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Motorcycle and Moped Tests Explained

As a learner preparing for your practical riding tests you may be looking for answers to some common questions, such as when can you make a booking and what should you take with you?

You might also be wondering... what happens in the two modules and what happens if they cancel it? This section explains everything you need to know about taking DVSA motorcycle and moped tests.

When to Book a Motorcycle or Moped Test

The pass certificate number from the motorbike theory test stays valid for two (2) years. During this time, you should take and pass:

  • DVSA Module 1 (an off-road bike riding test)
  • DVSA Module 2 (an on-road practical riding test)

You can either choose to book the two riding tests at the same time or as separate bookings. But, you must take and pass Module 1 before taking Module 2.

Important: The fee for each module differs. Check the current driving test prices when booked through GOV.UK (some unofficial websites may charge higher fees).

The criteria for passing the motorcycle, moped, or scooter tests means being able to:

  • Ride the bike safely in various road and traffic conditions.
  • Show that you are familiar with the British Highway Code (shown by the way you ride).

The DVSA produce the national standard for riding mopeds and motorcycles. It provides guidance on what you must be able to do and what you must know and understand to be a safe and responsible moped or motorcycle rider.

Note: There is no minimum or maximum number of lessons you must have. A DVSA report suggests it will take most novice motorbike riders around fifty (50) hours of lessons.

How to Check or Change Test Details

What to Take to the Riding Tests

To avoid the test centre cancelling your motorcycle or moped tests you will need to take:

  • Your driver’s licence (e.g. United Kingdom photocard licence).
  • The pass certificate you received from the theory test (it has a unique number).
  • A vehicle to use (e.g. a moped or a motorbike).
  • The certificate you received from your CBT course (unless the test is to upgrade a full motorcycle licence).
  • The test pass certificate from Module 1 (if taking module 2 test).

Note: Failing to bring the correct things to your test can result in a cancellation. In this case, you would not get a refund of the money.

For Motorcycle and Moped Tests You MUST wear:

  • A motorcycle helmet meeting British safety standards (exceptions apply for Sikhs wearing a turban).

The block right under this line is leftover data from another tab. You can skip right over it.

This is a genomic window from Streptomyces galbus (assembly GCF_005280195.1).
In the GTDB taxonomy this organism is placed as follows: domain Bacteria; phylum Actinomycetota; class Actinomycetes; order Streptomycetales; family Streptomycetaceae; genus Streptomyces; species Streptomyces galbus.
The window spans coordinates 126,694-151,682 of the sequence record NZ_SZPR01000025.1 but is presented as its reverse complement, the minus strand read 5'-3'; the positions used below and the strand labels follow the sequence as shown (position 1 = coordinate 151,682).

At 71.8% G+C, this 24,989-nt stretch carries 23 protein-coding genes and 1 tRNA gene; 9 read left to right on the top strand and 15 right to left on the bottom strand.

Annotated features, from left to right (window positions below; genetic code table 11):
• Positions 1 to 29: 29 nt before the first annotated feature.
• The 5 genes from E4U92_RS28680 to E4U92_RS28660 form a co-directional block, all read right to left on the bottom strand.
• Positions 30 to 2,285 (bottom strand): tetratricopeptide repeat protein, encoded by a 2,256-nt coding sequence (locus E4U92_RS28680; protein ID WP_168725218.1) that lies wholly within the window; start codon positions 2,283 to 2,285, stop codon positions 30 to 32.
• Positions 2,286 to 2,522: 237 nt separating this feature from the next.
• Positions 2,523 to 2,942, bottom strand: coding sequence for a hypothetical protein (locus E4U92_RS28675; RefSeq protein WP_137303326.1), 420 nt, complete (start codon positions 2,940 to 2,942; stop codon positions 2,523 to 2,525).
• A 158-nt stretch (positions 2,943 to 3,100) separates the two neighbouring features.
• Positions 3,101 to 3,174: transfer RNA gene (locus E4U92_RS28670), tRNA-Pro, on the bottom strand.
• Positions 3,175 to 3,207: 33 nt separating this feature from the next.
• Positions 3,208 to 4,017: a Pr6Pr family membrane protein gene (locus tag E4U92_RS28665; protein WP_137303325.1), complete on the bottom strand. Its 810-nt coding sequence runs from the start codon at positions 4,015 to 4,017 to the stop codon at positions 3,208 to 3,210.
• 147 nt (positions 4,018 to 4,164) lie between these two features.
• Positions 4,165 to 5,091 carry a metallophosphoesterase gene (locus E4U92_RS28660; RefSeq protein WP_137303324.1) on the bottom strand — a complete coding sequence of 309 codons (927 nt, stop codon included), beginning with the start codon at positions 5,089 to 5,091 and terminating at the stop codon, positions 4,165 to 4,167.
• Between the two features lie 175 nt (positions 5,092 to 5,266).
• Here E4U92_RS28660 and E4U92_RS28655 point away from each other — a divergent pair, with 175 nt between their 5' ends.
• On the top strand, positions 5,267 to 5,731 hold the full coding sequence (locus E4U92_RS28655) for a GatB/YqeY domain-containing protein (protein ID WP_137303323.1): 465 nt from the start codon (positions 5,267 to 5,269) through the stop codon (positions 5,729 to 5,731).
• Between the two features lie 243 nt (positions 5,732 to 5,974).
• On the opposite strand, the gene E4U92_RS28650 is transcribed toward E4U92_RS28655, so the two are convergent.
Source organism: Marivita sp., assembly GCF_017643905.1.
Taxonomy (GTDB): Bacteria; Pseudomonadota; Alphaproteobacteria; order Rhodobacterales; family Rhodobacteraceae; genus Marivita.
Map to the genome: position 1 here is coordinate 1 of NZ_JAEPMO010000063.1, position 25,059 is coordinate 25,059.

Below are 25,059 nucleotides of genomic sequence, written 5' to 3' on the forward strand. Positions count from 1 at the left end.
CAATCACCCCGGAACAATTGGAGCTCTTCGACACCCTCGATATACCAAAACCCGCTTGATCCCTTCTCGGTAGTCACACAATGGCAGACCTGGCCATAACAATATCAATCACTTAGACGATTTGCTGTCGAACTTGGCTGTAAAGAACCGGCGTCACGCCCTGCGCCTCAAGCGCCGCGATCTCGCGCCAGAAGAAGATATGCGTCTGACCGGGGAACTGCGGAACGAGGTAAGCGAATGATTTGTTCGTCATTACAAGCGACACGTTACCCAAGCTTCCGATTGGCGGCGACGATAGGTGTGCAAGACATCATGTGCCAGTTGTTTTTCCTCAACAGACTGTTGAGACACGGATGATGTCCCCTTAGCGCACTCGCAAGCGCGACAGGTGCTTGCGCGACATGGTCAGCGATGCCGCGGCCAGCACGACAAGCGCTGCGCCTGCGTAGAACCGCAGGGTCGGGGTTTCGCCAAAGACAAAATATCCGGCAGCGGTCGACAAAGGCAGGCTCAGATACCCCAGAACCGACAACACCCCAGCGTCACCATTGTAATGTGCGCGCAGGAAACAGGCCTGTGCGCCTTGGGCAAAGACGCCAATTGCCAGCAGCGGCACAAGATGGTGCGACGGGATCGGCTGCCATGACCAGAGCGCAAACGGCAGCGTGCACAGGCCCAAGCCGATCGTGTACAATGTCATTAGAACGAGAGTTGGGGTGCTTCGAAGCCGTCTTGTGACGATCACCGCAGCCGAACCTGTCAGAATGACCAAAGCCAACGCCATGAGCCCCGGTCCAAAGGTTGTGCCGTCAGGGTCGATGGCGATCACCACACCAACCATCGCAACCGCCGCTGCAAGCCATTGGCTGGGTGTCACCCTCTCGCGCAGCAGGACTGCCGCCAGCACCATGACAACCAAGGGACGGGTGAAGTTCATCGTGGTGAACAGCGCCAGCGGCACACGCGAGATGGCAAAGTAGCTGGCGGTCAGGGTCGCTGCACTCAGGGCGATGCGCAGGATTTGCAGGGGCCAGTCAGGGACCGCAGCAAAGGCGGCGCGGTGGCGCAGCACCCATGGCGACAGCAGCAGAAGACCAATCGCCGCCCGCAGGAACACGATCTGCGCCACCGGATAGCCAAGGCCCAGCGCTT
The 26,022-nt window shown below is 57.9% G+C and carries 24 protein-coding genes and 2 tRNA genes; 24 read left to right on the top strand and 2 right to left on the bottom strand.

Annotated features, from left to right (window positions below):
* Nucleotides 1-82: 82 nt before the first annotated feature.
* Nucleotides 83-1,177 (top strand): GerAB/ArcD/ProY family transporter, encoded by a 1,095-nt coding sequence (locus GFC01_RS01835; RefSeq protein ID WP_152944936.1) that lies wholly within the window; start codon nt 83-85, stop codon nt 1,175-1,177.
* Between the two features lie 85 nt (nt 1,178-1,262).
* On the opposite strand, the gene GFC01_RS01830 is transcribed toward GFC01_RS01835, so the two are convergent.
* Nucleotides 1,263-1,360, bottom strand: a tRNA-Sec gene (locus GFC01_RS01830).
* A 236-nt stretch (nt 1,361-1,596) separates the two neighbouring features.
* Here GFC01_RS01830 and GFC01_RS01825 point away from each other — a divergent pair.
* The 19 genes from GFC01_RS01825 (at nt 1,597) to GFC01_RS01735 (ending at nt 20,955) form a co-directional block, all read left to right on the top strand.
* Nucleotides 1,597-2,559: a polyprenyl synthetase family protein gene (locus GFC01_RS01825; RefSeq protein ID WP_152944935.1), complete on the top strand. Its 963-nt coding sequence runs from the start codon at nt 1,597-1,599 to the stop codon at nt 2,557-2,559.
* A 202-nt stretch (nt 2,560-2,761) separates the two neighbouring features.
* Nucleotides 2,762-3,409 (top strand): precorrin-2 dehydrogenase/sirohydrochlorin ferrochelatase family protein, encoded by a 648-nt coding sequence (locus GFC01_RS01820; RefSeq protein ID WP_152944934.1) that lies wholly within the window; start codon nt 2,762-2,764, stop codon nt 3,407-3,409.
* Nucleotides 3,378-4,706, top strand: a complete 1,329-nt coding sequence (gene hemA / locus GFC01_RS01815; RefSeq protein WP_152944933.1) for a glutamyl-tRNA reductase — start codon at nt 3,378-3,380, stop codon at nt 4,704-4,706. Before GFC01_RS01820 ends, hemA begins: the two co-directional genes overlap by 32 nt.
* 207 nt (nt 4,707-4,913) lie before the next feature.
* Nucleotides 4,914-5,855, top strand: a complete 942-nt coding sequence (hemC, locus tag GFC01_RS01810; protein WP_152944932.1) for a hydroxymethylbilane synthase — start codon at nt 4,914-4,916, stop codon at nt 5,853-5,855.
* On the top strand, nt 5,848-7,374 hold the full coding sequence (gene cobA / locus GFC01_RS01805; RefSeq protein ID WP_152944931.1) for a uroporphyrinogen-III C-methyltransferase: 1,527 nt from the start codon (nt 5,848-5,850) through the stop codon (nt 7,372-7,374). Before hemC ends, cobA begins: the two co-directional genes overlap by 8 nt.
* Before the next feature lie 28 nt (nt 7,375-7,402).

• Motorcycle boots (or some other sturdy footwear that will support and protect your ankles).
  • A leather or textile motorcycle jacket (e.g. a heavy denim jacket with several layers underneath).
  • Leather or textile motorcycle trousers (heavy denim trousers may suffice).
  • Motorcycle riding gloves (will be a different thickness for winter and for summer).

Note: Failing to wear suitable clothing means they may stop your course and charge you to take it again.

United Kingdom Driving Licences

You can replace a driving licence online if your is lost, damaged, or stolen. But, keep in mind that it can take up to two (2) weeks to get a replacement.

  • Take a valid passport along with your paper licence if yours is not the new photocard version.
  • Take the Northern Ireland photocard along with the paper counterpart if yours is a licence from Northern Ireland

Note: It may mean having to change a riding test appointment if the new licence fails to arrive in time.

What if You Lose the Theory Test Certificate?

You should contact the Driver and Vehicle Standards Agency (DVSA) if you lost your theory test certificate. Give them your full name and your driving licence number.

DVSA Theory Test Enquiries
Mail: [email protected]
Telephone: 0300 200 1122
Monday to Friday: 8am to 4pm
Check call charges to 0300 numbers.

Note: The DVSA would send you a letter to take to the driving test (instead of using the pass certificate).

Using Motorcycles or Mopeds in the Tests

The rules for using a motorcycle, moped, or a scooter for the tests are such that the vehicle must:

  • Be a solo machine (the use of a sidecar is only allowed for people with certain disabilities).